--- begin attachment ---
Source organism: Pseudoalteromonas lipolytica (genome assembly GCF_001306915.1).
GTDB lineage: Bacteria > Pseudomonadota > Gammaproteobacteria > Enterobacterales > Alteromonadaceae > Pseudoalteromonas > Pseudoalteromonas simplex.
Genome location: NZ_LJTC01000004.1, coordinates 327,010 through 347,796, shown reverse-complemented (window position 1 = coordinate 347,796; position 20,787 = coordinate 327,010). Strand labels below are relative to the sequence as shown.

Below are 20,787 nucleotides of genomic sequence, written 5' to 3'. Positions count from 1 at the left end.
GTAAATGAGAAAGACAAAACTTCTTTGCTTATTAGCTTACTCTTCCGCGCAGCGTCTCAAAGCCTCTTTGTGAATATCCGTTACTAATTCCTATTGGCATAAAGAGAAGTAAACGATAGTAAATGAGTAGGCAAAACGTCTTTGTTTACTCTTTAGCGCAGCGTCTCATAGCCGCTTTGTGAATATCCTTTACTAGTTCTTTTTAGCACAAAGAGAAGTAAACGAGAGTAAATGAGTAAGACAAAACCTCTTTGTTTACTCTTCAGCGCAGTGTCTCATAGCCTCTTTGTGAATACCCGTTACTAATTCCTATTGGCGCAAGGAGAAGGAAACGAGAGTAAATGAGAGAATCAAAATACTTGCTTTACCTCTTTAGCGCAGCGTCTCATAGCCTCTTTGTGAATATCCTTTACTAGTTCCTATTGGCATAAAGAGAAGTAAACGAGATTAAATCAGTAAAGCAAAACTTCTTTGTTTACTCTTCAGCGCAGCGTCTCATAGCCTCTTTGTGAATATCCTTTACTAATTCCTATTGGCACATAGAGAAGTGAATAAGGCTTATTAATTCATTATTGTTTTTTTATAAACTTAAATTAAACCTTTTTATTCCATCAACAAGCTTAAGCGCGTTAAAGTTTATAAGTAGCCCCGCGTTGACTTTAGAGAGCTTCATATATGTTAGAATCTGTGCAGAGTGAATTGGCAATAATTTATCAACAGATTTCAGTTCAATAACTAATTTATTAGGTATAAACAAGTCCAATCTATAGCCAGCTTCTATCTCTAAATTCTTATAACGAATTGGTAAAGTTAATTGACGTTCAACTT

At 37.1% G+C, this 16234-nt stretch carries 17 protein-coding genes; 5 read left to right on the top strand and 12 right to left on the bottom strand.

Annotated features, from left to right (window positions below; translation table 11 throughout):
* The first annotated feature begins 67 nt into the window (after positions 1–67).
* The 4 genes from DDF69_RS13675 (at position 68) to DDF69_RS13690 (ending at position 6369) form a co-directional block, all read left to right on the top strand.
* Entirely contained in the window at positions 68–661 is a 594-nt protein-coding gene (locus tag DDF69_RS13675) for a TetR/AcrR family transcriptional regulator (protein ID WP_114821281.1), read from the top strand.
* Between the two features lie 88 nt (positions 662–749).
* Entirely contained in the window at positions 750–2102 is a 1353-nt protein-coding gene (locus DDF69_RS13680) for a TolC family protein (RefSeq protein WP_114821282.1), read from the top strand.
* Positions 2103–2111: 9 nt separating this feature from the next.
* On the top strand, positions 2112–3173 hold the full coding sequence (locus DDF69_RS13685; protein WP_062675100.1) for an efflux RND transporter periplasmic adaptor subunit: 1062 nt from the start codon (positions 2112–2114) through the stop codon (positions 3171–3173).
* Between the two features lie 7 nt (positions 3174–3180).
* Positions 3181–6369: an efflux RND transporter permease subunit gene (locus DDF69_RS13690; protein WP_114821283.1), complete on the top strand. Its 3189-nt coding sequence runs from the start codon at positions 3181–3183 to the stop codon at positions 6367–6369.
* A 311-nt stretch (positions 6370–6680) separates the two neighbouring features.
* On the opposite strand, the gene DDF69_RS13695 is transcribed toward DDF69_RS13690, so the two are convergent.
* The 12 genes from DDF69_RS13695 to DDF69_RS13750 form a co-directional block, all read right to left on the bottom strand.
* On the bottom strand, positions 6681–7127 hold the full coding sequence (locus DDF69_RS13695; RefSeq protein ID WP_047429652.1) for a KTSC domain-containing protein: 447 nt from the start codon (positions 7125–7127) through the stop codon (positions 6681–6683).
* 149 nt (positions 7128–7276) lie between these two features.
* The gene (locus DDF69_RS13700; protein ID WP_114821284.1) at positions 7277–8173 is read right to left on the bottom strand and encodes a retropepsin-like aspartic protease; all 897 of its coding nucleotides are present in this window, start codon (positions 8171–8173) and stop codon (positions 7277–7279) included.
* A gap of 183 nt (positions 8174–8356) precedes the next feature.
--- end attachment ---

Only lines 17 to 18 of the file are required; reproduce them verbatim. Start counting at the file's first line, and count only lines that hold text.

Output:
* A 311-nt stretch (positions 6370–6680) separates the two neighbouring features.
* On the opposite strand, the gene DDF69_RS13695 is transcribed toward DDF69_RS13690, so the two are convergent.